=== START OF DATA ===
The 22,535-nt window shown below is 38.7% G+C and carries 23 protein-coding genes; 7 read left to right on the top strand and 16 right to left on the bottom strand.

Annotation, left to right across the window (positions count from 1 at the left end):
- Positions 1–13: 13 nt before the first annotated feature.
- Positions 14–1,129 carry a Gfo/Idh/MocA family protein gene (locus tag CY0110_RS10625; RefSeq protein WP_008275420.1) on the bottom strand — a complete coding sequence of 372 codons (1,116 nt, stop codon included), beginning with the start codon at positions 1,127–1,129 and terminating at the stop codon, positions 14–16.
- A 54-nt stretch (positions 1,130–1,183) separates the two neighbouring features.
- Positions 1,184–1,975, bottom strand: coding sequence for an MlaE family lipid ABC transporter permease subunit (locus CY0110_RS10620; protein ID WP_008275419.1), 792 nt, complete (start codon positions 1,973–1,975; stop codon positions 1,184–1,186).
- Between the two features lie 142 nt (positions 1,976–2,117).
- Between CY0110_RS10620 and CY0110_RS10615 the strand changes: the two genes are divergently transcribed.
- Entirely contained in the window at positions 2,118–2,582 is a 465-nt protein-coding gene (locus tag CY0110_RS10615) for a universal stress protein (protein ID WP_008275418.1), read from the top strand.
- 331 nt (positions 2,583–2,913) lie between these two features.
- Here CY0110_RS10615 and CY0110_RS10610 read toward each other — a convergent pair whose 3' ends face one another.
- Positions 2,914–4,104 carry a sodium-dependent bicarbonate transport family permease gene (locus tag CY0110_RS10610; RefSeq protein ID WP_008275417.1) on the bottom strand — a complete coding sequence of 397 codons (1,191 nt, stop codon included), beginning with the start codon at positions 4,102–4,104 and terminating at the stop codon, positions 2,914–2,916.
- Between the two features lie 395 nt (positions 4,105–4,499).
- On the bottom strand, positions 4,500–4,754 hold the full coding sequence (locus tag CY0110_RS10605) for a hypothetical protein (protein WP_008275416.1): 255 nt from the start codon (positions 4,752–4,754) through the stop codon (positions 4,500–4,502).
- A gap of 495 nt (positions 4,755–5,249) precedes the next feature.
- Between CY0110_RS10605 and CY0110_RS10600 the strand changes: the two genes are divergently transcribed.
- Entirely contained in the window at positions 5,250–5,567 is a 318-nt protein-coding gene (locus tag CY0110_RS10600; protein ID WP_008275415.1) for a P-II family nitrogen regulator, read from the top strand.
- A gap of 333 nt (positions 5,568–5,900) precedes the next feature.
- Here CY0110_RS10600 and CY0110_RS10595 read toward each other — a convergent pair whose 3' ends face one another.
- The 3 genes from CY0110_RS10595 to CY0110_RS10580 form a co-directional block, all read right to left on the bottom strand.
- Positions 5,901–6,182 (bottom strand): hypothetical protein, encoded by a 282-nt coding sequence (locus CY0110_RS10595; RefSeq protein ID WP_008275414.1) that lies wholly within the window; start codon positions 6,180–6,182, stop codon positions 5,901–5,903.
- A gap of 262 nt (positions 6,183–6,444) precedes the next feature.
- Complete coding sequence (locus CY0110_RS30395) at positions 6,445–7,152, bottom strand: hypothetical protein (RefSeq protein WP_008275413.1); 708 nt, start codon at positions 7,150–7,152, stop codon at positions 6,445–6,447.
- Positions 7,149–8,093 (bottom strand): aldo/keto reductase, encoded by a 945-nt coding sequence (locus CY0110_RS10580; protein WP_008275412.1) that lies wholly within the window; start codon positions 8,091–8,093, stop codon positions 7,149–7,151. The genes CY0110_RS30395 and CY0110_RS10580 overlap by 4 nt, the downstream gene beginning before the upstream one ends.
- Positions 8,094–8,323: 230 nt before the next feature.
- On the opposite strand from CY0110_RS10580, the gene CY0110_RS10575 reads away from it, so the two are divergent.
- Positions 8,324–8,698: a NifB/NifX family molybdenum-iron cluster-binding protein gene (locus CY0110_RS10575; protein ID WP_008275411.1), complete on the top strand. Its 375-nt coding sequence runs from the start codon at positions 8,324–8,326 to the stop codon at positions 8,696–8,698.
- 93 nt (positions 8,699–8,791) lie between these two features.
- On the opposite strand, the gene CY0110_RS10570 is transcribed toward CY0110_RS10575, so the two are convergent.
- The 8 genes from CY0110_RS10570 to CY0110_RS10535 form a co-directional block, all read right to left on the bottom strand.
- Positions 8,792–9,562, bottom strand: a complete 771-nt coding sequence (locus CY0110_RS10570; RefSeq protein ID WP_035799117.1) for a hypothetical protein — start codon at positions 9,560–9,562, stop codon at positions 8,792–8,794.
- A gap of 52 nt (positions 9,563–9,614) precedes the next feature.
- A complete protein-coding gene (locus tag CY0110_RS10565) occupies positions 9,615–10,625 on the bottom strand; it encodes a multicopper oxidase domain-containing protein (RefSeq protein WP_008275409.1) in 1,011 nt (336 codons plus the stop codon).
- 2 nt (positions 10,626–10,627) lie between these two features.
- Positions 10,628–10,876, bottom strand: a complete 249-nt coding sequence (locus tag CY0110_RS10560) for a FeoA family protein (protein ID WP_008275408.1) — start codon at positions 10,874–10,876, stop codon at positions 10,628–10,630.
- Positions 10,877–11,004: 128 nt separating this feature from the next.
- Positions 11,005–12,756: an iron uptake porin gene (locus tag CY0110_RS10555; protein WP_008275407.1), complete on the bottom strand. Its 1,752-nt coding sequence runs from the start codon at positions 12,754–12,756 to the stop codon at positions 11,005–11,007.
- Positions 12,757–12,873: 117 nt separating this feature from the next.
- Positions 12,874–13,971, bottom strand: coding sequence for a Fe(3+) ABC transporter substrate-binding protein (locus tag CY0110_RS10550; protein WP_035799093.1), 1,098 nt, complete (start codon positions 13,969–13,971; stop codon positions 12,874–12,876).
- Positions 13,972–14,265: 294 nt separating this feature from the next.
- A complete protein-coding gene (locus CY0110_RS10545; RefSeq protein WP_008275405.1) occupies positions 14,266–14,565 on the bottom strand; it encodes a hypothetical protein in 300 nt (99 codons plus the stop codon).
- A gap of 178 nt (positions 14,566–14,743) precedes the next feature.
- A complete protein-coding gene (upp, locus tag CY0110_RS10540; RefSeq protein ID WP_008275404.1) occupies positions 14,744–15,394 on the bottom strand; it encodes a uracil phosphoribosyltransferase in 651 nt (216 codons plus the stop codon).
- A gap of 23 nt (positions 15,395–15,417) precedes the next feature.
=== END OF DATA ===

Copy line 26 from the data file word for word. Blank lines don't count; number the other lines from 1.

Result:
- On the opposite strand from CY0110_RS10580, the gene CY0110_RS10575 reads away from it, so the two are divergent.